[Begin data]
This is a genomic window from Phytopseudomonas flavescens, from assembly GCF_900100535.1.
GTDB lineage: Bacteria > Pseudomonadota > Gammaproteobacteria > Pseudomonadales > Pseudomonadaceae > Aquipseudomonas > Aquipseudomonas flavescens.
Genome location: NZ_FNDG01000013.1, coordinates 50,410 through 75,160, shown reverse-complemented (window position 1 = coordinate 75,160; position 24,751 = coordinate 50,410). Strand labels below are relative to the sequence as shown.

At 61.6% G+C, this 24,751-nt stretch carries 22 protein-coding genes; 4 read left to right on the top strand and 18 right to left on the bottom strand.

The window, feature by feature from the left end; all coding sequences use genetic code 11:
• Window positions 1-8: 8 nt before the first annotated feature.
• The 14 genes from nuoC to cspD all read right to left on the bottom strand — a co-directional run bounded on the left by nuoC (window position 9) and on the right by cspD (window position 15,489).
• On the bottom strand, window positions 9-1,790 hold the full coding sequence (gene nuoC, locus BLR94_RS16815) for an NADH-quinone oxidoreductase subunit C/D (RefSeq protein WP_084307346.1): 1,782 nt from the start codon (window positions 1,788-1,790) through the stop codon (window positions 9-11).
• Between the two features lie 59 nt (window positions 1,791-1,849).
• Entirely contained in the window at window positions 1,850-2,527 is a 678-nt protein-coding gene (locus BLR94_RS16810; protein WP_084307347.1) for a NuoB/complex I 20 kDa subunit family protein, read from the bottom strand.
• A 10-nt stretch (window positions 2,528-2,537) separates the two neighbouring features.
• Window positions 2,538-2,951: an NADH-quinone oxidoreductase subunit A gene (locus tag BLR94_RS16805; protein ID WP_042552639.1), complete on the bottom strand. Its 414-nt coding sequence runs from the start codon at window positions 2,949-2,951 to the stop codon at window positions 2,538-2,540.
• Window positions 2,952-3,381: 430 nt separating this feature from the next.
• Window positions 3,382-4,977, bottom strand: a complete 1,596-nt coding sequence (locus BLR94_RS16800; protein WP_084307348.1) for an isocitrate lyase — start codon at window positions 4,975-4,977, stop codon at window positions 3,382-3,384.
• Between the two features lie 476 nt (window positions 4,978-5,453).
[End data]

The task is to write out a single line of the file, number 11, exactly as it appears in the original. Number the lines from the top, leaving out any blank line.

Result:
• A 10-nt stretch (window positions 2,528-2,537) separates the two neighbouring features.